(Photo: Surrey.ca)

Ready, set, register: A start date to sign up for Surrey’s summer day camps – more than 150 of ‘em

A 32-page guide is posted as a search-able, share-able ‘flipbook’ on the city’s website

Surrey’s annual Summer Day Camp Guide has been published, and registration begins Sunday, April 14, at 9 p.m.

The city offers more than 150 summer camps, for cooking, robotics, art, sports and more.

They’re all designed “to expand children’s interests, while supporting parents over the summer break,” according to a City of Surrey release.

For kids aged three to 18, the camps are held at parks, recreation and culture facilities across Surrey.

The 32-page guide is posted as a search-able, share-able “flipbook” on the city’s website, and is also available at recreation facilities. For registration details, call 604-501-5100.

“Designed with working parents in mind, many of our camp locations have extended hours before camps between 7am-9am and after camps between 3pm-6pm,” notes a post on the website (surrey.ca/daycamps).

“We recommend completing the required Medical Disclosure and Consent Form before your child’s first day of camp, to save time and avoid delays.”

Also, parents have an option to pay 50 per cent of the cost at the time of registration and the remaining balance on the first day of camp. The week-long camps are tax deductible as a childcare expense.

Ahead of registration opening, camp organizers published a “Five reasons to send your child to day camp this summer” list, as follows:

Developing independence

“Camps provide the perfect atmosphere to foster self-development. Under the guidance of camp staff, children are encouraged to understand boundaries and develop critical thinking, in order to make safe decisions. Although summer camps are developed for your child’s specific age group, there are plenty of ways your child will be challenged to grow, make decisions for themselves, and learn though experience.”

Learning leadership skills

“Camps are an excellent place to inspire your child’s natural skills and abilities and improve on areas that will develop their confidence, with the support from positive peers and camp staff. Sports camps are a great way to improve cooperation, teamwork, and problem-solving skills.”

Developing new interests and hobbies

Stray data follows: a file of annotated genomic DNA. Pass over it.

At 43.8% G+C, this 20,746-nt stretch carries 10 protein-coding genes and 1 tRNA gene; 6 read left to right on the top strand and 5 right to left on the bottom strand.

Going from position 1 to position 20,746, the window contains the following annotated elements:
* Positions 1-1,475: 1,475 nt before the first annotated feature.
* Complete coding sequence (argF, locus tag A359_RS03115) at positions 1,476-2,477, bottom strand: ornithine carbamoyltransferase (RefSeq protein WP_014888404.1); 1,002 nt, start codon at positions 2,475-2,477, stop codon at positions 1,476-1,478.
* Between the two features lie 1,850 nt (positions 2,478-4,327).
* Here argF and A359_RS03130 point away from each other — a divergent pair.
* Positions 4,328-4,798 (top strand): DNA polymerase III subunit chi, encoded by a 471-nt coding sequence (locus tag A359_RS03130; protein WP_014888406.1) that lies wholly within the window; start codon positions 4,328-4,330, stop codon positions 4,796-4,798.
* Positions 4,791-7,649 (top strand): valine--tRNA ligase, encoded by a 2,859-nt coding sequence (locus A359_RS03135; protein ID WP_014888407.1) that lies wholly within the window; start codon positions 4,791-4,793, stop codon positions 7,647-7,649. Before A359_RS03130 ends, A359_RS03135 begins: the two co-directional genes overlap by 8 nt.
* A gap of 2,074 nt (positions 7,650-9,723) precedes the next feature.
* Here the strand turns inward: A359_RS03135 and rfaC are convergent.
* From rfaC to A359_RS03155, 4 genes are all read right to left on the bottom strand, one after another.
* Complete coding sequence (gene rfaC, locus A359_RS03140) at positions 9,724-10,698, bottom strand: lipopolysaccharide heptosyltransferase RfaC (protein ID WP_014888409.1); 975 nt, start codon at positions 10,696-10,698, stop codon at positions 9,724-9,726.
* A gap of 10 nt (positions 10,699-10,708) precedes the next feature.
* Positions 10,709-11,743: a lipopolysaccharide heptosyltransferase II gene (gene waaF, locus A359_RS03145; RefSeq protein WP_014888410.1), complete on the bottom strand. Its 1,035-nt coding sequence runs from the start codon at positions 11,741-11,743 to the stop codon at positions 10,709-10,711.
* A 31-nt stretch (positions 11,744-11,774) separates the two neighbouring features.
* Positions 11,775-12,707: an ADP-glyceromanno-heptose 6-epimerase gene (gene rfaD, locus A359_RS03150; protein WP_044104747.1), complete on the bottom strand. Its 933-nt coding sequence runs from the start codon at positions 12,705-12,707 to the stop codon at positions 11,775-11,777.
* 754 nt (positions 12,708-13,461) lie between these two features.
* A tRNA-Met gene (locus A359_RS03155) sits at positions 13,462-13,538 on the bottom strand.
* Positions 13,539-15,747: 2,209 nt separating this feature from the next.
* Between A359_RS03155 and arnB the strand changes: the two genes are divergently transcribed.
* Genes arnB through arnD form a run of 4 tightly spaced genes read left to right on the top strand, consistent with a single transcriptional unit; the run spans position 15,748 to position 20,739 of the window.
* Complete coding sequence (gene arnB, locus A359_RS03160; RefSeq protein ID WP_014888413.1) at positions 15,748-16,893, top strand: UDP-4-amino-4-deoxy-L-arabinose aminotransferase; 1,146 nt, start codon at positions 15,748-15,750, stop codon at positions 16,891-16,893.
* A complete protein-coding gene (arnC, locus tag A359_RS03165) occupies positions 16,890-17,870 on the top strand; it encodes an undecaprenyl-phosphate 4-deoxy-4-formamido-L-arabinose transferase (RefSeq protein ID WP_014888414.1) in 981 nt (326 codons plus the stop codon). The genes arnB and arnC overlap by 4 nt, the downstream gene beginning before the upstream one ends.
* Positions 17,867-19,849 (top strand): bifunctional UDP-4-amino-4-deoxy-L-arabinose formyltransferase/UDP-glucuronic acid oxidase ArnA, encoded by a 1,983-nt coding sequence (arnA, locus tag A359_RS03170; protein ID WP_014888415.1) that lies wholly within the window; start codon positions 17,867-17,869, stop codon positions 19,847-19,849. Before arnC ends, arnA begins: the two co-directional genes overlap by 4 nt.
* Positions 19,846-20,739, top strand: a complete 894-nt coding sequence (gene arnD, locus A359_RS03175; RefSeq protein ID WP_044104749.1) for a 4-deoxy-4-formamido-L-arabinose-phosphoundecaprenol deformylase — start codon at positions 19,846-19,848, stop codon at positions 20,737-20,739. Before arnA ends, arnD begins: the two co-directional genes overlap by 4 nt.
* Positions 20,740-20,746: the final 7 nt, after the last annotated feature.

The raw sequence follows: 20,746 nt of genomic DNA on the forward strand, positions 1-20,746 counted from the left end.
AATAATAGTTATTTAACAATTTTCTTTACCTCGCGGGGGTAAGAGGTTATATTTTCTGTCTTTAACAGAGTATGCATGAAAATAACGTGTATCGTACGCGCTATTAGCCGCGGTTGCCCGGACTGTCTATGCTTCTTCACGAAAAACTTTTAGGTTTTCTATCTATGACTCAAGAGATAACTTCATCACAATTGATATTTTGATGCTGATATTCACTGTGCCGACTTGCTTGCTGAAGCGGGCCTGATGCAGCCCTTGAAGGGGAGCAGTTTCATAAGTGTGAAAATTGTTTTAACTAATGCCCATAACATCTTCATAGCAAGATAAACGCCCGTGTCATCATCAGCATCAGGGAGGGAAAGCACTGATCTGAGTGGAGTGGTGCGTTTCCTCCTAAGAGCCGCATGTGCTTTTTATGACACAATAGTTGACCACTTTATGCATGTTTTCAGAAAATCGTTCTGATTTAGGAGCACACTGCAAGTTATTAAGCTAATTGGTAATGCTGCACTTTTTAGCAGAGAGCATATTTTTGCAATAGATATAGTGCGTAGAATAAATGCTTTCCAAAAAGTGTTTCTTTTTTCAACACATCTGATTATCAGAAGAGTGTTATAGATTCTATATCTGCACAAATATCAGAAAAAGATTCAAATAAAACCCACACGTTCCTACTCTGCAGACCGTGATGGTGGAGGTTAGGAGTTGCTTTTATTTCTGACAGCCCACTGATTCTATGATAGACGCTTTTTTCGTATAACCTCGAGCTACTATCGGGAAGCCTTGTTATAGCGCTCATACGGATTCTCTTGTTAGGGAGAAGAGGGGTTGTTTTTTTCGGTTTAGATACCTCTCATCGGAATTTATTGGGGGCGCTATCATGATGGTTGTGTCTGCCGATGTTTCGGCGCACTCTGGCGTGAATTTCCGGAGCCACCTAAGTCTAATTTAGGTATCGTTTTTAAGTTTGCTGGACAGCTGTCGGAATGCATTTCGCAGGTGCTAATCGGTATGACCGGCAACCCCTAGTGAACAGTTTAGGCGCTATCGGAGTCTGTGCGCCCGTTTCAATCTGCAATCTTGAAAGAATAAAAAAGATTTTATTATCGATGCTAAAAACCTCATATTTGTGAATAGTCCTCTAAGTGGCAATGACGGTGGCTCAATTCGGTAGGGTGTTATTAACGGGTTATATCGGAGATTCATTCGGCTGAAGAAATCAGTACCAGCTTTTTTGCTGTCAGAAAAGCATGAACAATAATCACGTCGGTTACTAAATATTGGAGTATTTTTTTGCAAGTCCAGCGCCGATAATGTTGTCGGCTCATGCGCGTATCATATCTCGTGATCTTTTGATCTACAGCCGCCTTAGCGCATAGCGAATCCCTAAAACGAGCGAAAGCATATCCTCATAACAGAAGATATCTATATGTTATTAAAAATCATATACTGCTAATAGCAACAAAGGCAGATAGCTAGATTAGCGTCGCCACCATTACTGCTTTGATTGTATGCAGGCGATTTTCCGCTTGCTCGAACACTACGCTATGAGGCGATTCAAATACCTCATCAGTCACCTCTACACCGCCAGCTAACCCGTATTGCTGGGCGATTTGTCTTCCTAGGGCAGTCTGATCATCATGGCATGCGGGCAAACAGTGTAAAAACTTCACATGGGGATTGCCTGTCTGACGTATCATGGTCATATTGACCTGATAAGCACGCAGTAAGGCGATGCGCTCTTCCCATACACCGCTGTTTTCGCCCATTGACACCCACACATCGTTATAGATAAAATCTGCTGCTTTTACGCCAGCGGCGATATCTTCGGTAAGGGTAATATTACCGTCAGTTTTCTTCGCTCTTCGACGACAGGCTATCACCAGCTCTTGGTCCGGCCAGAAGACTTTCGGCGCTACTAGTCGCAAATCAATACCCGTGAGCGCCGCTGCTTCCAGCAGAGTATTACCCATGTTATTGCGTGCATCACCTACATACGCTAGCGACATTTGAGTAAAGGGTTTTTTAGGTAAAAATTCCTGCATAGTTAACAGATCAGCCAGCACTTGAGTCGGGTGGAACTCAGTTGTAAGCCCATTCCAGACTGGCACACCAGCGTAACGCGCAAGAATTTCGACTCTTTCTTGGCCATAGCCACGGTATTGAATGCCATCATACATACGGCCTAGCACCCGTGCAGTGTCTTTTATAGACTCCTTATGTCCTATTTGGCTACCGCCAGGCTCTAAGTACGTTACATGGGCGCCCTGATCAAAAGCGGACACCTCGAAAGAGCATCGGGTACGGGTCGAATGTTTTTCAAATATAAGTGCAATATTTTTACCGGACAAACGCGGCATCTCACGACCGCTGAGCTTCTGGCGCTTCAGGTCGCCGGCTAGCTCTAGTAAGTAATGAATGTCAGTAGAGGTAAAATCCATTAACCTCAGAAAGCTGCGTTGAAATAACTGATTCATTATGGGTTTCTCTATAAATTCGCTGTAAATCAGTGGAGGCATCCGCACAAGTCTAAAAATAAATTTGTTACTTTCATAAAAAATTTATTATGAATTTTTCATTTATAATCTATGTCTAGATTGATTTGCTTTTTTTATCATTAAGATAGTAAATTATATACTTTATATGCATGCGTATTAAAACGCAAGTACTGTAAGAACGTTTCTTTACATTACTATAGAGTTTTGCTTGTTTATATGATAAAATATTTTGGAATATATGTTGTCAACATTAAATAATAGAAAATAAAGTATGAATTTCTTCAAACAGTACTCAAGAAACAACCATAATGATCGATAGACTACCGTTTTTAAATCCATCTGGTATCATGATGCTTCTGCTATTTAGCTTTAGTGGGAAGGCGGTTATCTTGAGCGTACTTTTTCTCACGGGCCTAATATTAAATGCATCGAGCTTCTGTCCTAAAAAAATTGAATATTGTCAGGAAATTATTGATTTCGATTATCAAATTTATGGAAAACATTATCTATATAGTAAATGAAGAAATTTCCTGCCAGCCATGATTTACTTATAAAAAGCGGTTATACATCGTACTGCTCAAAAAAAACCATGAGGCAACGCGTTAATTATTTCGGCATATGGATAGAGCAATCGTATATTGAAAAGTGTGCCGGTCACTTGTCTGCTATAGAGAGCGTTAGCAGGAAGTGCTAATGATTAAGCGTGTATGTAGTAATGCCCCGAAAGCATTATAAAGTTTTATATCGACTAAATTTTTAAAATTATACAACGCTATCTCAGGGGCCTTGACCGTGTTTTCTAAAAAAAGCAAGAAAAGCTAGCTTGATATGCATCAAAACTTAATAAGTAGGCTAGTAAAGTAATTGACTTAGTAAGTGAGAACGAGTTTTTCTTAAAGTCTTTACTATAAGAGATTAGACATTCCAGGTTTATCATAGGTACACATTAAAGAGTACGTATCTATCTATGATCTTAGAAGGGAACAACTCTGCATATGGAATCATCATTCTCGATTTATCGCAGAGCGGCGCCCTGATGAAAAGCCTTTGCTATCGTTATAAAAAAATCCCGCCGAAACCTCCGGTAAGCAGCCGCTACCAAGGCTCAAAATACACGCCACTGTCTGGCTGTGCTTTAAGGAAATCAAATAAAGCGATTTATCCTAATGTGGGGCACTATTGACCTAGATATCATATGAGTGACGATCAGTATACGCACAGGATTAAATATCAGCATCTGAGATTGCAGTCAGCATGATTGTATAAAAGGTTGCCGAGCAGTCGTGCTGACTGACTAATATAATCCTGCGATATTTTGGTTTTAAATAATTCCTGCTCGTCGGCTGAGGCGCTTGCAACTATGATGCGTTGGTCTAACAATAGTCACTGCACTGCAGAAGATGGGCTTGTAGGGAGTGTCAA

“Camps are a great way for children to explore new activities and programs that could turn into lifelong passions. Whether your child is into sports, nature, science, arts or cooking, camps are a great way to try something new and develop new hobbies.”

Exposure to diversity

“Camp relationships can last a lifetime! Camps can connect kids who wouldn’t normally meet though sports clubs or school catchments. They are a great way for your child to meet new friends, learn about different cultures and expand their social circle. Navigating new relationships teaches children social confidence – a great skill to take back to school in September.”

Building resilience

“By increasing independence, building leadership skills, and discovering new interests and hobbies, your child will develop skills that will help them grow into a responsible young adult. Camps empower children to make their own decisions and build the confidence it takes to handle change effectively and adapt to different situations. Resilience is an excellent lifelong skill that your child will benefit from once school is back in September, and beyond.”

Just Posted

Cars keyed on BC Ferries after alarms bother dog on board

Delta police arrested one passenger on suspicion of mischief

Biting and jumping are paw-sitives when raising a police dog puppy

18-week-old Maya is training with Delta police to one day take a bite out of crime

Mother’s death causes singer to cancel Surrey Fusion Festival performance

Revised schedule released with Mankirt Aulakh replacing Sharry Mann

TONIGHT: Eagle Eyes to headline Concerts for the Pier in White Rock

East Beach event to feature The Fab Fourever

Toilet, bathtub among junk dumped behind Scott Road thrift store, costing operators money

‘I wish people would appreciate what we do, and not dump their stuff,’ frustrated manager says

Feds lowered poverty line, reducing the number of seniors in need: documents

Liberals introduced a poverty line that was below the prior low-income cutoff

BCHL: Alberni Valley Bulldogs have been sold

Victoria company has purchased BCHL team, but will keep it in Port Alberni

“Does Kirby care?” B.C. First Nation’s group using geo-targeted ads in Houston, Texas for justice

The Heiltsuk Tribal Council has called out Kirby Corporation for the Nathan E. Stewart oil spill

Trudeau announces $79M investment for 118 more public transit buses across B.C.

Contributions from municipal to federal level to fund more buses in a bid to cut commutes

B.C. woman wins record $2.1 million on casino slot machine

‘That night was so surreal … I wasn’t able to sleep or eat for the first two days,’ she said

After B.C. dad’s death, Technical Safety BC wants changes to trampoline park rules

Jay Greenwood, 46, did ‘a series of acrobatic manoeuvres prior to a fall that caused serious injury and cardiac arrest’

$900M settlement reached in class action on sexual misconduct in Canadian military

After facing criticism, the government moved to begin settlement proceedings in early 2018

Tax take stays ahead of increased B.C. government spending

Tax revenue $2.1 billion higher than budget in 2018-19

Two toddler siblings found drowned on First Nation in Alberta

The siblings were found drowned on their family’s property, according to RCMP

Most Read